Pakistan Minister Shireen Mazari on 22 November had to delete a controversial tweet of hers out of embarrassment. The tweet had likened French President Emmanuel Macron’s regime to that of Nazis after France’s foreign minister registered a protest against it.
Mazari had made objectionable comments against the French president over his stance on Charlie Hebdo caricatures, which a large section of Muslims believes are comical representations of Mohammed even though the magazine never explicitly mentions these are depictions of the prophet of Islam..
On 22 November, Shireen Mazari took to her official Twitter handle saying, “Macron is doing to Muslims what the Nazis did to the Jews ― Muslim children will get ID numbers (other children won’t) just as Jews were forced to wear the yellow star on their clothing for identification.”
France immediately took note of the tweet. It stirred a political storm where the European country issued a strong-worded notice to the Charge d’affaires of Pakistan.
In its letter, France Foreign Minister said that Shireen Mazari’s “despicable words are blatant lies, loaded with an ideology of hatred and violence. Such slanderous comments are disgraceful at such level of responsibility. We reject them strongly”.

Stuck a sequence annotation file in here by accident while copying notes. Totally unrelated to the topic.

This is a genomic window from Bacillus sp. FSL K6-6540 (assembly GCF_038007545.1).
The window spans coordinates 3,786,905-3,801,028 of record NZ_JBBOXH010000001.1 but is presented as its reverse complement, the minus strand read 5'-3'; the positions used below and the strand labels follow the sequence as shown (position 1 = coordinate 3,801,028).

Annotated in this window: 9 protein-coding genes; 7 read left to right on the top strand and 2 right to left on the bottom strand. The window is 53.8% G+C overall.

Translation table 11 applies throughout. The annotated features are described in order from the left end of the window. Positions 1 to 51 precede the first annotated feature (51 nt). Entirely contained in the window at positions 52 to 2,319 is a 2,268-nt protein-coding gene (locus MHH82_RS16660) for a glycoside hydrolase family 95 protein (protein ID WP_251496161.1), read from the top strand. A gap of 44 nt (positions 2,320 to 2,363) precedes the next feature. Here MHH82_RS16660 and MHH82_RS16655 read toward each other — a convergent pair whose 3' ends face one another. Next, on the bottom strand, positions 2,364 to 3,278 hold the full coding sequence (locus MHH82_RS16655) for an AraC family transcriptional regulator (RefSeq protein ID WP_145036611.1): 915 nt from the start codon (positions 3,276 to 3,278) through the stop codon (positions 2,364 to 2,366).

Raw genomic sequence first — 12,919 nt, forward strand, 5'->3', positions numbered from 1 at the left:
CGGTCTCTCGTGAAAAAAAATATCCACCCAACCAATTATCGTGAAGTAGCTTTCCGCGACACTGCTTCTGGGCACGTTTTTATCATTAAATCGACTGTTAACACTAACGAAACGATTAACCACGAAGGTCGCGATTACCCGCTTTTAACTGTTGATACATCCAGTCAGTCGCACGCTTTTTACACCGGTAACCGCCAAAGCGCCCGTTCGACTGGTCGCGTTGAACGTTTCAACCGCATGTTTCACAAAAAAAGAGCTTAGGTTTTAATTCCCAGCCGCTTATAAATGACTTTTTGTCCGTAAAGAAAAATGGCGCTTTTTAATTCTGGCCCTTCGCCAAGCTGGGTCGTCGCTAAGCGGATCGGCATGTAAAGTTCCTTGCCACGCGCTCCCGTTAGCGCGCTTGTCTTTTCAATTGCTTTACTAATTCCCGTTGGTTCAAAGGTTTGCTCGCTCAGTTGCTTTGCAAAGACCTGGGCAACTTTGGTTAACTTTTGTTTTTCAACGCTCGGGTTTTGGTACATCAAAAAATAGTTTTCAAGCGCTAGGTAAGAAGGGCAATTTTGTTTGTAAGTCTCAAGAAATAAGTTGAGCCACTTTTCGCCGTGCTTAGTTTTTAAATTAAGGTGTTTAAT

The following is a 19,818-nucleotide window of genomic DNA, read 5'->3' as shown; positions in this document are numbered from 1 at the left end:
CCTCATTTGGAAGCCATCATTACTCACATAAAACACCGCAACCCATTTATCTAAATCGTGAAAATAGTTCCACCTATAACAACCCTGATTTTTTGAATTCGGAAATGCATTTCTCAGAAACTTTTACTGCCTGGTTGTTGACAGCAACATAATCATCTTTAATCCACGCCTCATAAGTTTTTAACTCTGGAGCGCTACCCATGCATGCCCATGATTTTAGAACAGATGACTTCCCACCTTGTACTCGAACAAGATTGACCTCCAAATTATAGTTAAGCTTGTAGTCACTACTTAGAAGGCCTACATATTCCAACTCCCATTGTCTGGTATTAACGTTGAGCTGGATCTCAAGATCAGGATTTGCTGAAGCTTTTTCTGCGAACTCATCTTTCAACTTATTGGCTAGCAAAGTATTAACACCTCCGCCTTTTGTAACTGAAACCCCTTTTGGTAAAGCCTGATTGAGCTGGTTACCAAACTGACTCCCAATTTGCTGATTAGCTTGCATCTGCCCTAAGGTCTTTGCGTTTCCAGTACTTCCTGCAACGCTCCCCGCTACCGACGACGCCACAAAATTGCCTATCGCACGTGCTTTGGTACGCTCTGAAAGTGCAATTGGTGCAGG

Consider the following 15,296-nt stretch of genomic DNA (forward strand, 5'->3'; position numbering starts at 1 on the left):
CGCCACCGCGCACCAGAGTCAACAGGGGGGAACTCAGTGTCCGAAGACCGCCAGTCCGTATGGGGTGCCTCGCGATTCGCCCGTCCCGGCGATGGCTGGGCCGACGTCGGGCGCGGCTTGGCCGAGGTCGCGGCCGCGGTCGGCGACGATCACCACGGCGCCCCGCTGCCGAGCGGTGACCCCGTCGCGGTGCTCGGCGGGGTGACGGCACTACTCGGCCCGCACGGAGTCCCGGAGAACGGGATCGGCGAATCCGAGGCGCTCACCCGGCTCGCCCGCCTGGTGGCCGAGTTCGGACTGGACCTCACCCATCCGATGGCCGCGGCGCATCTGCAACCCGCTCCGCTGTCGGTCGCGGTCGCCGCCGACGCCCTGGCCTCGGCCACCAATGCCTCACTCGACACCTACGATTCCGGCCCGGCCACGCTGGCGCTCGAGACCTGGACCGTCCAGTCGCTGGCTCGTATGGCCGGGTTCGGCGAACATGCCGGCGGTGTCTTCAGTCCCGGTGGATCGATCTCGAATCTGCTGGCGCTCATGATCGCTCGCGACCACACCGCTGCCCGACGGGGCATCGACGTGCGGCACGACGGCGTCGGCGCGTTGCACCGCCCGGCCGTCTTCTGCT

“Pakistan must rectify this statement and return to the path of dialogue based on respect,” said the French minister.
After France Foreign Minister’s notice, Shireen Mazari deleted her tweet and issued a clarification on Twitter. She confirmed that the article she had cited in her tweet was rectified by the relevant publication and she also deleted her tweet.
The ties between Pakistan and France have come under strain recently over Emmanuel Macron’s no-nonsense speak on the scourge of Islamic terrorism affecting the world in general and France in particular.
Earlier in October, Pakistan’s parliament had urged their Prime Minister Imran Khan to recall its envoy from Paris. The National Assembly of Pakistan (the parliament of that country) had then cited French President Emmanuel Macron’s remarks in the wake of the recent terror attacks in France as the reason.
French officials have said that the beheading of teacher Samuel Paty was an assault on the core French value of freedom of expression. The attacks have prompted tougher rhetoric from Macron against what he calls “Islamist separatism”. A few years ago, the massacre of staff members of Charlie Hebdo had for the first time made France realise what peril their tolerant, pluralistic and multicultural, secular policy had brought them to.
Meanwhile, thousands across the Muslim world have protested against Macron and his government, angered by the French leader’s comments on Islam and by renewed official support for the right to show the caricatures.
Some Muslim countries have called for a boycott of French products and a number of international media outlets ― as well as allies of France except Poland ― have been critical of the actions by Macron and his government.